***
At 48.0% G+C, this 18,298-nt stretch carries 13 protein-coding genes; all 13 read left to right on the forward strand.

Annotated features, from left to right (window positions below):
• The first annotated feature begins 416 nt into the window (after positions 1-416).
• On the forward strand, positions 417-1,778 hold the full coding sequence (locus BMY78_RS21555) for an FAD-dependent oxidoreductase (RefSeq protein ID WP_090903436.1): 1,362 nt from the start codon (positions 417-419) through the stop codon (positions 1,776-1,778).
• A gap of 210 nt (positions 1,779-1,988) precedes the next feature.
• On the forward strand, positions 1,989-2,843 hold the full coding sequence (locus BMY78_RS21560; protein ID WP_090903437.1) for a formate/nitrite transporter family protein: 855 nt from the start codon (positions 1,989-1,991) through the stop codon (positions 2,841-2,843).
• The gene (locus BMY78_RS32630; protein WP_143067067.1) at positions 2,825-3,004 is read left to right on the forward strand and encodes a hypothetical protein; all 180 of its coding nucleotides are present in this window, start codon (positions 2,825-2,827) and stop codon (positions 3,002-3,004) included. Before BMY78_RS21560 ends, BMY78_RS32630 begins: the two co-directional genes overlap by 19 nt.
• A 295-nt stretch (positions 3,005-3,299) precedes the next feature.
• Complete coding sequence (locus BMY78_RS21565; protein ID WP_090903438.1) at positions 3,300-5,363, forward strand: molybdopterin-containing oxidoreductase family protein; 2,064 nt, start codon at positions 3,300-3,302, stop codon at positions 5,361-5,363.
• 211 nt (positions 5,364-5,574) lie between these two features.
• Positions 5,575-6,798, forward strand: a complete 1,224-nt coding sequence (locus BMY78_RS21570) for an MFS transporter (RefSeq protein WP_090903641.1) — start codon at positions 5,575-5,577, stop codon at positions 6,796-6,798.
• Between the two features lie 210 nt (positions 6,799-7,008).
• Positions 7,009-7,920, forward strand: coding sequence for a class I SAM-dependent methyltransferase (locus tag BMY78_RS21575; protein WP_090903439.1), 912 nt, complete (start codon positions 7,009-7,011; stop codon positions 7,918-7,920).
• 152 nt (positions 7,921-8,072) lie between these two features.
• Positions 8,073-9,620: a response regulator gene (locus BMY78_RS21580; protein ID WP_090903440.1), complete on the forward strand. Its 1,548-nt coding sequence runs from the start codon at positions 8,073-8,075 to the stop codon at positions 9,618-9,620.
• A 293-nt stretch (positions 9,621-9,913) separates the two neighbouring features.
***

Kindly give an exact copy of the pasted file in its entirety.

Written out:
At 48.0% G+C, this 18,298-nt stretch carries 13 protein-coding genes; all 13 read left to right on the forward strand.

Annotated features, from left to right (window positions below):
• The first annotated feature begins 416 nt into the window (after positions 1-416).
• On the forward strand, positions 417-1,778 hold the full coding sequence (locus BMY78_RS21555) for an FAD-dependent oxidoreductase (RefSeq protein ID WP_090903436.1): 1,362 nt from the start codon (positions 417-419) through the stop codon (positions 1,776-1,778).
• A gap of 210 nt (positions 1,779-1,988) precedes the next feature.
• On the forward strand, positions 1,989-2,843 hold the full coding sequence (locus BMY78_RS21560; protein ID WP_090903437.1) for a formate/nitrite transporter family protein: 855 nt from the start codon (positions 1,989-1,991) through the stop codon (positions 2,841-2,843).
• The gene (locus BMY78_RS32630; protein WP_143067067.1) at positions 2,825-3,004 is read left to right on the forward strand and encodes a hypothetical protein; all 180 of its coding nucleotides are present in this window, start codon (positions 2,825-2,827) and stop codon (positions 3,002-3,004) included. Before BMY78_RS21560 ends, BMY78_RS32630 begins: the two co-directional genes overlap by 19 nt.
• A 295-nt stretch (positions 3,005-3,299) precedes the next feature.
• Complete coding sequence (locus BMY78_RS21565; protein ID WP_090903438.1) at positions 3,300-5,363, forward strand: molybdopterin-containing oxidoreductase family protein; 2,064 nt, start codon at positions 3,300-3,302, stop codon at positions 5,361-5,363.
• 211 nt (positions 5,364-5,574) lie between these two features.
• Positions 5,575-6,798, forward strand: a complete 1,224-nt coding sequence (locus BMY78_RS21570) for an MFS transporter (RefSeq protein WP_090903641.1) — start codon at positions 5,575-5,577, stop codon at positions 6,796-6,798.
• Between the two features lie 210 nt (positions 6,799-7,008).
• Positions 7,009-7,920, forward strand: coding sequence for a class I SAM-dependent methyltransferase (locus tag BMY78_RS21575; protein WP_090903439.1), 912 nt, complete (start codon positions 7,009-7,011; stop codon positions 7,918-7,920).
• 152 nt (positions 7,921-8,072) lie between these two features.
• Positions 8,073-9,620: a response regulator gene (locus BMY78_RS21580; protein ID WP_090903440.1), complete on the forward strand. Its 1,548-nt coding sequence runs from the start codon at positions 8,073-8,075 to the stop codon at positions 9,618-9,620.
• A 293-nt stretch (positions 9,621-9,913) separates the two neighbouring features.